Bulgaria’s Shrinkage Has Its Positive Side July 10, 2011Posted by Yilan in Bulgaria, Turkey.
Tags: Bulgaria, Population
Population decline has become the norm, but the demographic news isn’t all bad.
What we all suspected is true: Bulgaria is shrinking.
Preliminary results of the 2011 census show there are 7,351,234 Bulgarians, compared to 7,932,984 a decade ago. Not so long ago, in the mid-1980s, the then-communist country was awaiting the 9-millionth Bulgarian. He or she never came. The expulsion of Bulgarian Turks in the mid-’80s, the mass migration of 800,000 to 1 million people after the collapse of the communist regime, a falling birthrate, and high emigration to other European countries have all contributed to the decline.
Bulgaria is not alone among European Union countries for a downward population trend. Last year, the EU statistics agency, Eurostat, reported that populations fell in eight of the 27 nations, while immigration accounted for most of the bloc’s 1.4 million new residents – bringing total population to 501.1 million. Bulgaria, along with Hungary, Latvia, and Germany, all had negative growth rates.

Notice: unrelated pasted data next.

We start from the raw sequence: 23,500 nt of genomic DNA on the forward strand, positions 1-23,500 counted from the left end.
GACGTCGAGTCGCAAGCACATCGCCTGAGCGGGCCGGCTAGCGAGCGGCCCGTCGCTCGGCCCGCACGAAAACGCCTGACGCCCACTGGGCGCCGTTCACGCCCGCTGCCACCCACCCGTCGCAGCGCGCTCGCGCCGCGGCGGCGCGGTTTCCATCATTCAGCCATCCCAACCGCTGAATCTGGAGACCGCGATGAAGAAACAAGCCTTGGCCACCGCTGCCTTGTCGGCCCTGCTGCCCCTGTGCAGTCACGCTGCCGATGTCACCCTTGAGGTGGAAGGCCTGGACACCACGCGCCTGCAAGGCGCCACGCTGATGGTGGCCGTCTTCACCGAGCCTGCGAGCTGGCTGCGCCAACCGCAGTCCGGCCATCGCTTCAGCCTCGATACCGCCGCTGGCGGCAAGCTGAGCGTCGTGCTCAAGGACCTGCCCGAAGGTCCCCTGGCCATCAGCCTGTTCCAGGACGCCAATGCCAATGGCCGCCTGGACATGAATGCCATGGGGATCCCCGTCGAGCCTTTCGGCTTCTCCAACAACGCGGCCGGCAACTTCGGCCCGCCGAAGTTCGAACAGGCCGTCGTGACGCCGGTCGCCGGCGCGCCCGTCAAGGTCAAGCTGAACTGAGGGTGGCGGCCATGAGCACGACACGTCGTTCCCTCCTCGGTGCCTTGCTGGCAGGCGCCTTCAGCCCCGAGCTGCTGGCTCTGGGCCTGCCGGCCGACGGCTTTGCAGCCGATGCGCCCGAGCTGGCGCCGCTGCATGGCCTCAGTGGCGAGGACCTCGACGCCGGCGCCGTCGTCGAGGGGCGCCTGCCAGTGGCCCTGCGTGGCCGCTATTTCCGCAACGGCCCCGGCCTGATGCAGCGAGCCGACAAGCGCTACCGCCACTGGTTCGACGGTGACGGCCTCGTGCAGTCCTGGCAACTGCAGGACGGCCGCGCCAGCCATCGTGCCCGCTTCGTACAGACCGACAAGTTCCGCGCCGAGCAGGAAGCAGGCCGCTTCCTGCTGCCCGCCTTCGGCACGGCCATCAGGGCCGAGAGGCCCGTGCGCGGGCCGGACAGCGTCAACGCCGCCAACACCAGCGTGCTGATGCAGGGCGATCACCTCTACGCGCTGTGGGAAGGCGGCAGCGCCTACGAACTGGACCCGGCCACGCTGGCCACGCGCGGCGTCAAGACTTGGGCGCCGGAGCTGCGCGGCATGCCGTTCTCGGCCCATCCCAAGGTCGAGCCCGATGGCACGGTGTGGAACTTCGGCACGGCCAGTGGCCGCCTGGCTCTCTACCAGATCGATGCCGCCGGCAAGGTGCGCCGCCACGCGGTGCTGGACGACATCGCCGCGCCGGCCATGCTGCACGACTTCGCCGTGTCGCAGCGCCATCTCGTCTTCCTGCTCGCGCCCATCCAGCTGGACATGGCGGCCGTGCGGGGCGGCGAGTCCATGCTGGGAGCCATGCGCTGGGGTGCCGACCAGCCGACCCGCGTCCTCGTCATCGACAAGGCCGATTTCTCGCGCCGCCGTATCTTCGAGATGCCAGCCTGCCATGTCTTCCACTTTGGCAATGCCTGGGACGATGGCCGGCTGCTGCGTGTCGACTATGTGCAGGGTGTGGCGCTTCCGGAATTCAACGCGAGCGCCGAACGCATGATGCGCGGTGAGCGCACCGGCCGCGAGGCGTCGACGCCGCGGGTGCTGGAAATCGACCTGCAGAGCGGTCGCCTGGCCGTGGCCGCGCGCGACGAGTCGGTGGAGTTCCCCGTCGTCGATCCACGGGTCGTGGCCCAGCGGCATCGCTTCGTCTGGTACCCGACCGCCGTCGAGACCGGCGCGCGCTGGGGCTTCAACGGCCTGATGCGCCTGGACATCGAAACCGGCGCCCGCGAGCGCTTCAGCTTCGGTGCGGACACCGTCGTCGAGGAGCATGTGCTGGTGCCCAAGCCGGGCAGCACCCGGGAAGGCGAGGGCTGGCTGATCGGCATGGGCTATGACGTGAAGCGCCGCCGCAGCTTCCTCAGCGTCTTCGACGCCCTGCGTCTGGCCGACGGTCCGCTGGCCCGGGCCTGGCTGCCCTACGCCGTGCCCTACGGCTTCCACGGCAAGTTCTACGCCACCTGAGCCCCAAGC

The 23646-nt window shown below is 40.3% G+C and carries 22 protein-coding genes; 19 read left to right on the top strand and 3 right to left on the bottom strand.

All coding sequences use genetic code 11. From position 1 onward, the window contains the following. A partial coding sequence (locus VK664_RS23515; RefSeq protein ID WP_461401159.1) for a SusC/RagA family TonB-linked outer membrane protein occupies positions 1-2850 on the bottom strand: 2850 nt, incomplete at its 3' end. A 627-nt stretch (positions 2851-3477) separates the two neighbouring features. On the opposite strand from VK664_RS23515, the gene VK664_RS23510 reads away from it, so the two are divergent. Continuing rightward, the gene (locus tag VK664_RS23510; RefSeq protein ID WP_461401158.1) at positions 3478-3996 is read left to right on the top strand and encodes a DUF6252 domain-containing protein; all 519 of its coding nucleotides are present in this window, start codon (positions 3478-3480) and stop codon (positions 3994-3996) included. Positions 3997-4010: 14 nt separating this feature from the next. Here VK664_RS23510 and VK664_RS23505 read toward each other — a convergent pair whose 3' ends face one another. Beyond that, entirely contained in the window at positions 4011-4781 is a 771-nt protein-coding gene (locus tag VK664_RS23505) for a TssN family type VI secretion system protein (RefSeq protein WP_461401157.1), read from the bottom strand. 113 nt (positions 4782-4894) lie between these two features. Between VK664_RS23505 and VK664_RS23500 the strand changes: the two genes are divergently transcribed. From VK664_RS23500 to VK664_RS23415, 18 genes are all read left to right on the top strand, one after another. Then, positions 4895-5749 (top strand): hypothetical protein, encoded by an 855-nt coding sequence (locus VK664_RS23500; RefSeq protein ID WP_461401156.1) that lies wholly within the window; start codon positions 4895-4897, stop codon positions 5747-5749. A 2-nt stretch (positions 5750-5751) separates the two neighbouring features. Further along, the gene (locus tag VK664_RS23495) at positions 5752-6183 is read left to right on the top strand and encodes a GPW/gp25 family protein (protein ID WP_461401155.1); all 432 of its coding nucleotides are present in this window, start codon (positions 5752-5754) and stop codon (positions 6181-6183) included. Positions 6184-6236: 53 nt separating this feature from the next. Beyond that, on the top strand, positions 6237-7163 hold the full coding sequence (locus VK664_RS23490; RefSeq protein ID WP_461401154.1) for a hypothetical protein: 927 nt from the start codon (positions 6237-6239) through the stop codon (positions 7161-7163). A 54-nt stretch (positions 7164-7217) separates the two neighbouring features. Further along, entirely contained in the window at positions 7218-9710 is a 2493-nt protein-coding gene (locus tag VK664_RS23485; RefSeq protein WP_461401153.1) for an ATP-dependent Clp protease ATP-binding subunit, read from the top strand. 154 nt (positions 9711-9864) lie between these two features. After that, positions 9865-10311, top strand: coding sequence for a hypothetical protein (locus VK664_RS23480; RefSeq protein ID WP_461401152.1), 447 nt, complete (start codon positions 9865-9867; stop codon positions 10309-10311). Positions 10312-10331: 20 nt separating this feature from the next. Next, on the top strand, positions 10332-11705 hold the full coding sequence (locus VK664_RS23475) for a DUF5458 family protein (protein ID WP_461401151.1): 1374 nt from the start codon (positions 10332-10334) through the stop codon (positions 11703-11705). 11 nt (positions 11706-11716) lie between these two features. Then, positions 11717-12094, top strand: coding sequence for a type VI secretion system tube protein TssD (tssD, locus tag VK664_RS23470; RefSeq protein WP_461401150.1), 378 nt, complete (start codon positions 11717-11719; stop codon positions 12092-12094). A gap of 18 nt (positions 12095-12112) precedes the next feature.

The figures help explain why Bulgarians are obsessed with demography. Births make the headlines: a retired 62-year-old psychiatrist gave birth to twins in 2010; a record 28 babies were registered at a Sofia hospital this year; “I Want a Baby,” an NGO that promotes in-vitro fertilization, is one of the most popular organizations in the country.
The CIA World Factbook shows Bulgaria is 72nd of 227 countries and territories in gross domestic product, 63rd of 216 in Internet users, and 228th out of 231 in population growth. “It points to the real problem of Bulgaria,” says Kiril Valchev, a host on Darik Radio, an independent news and talk station that broadcasts nationally.
AT HOME, ABROAD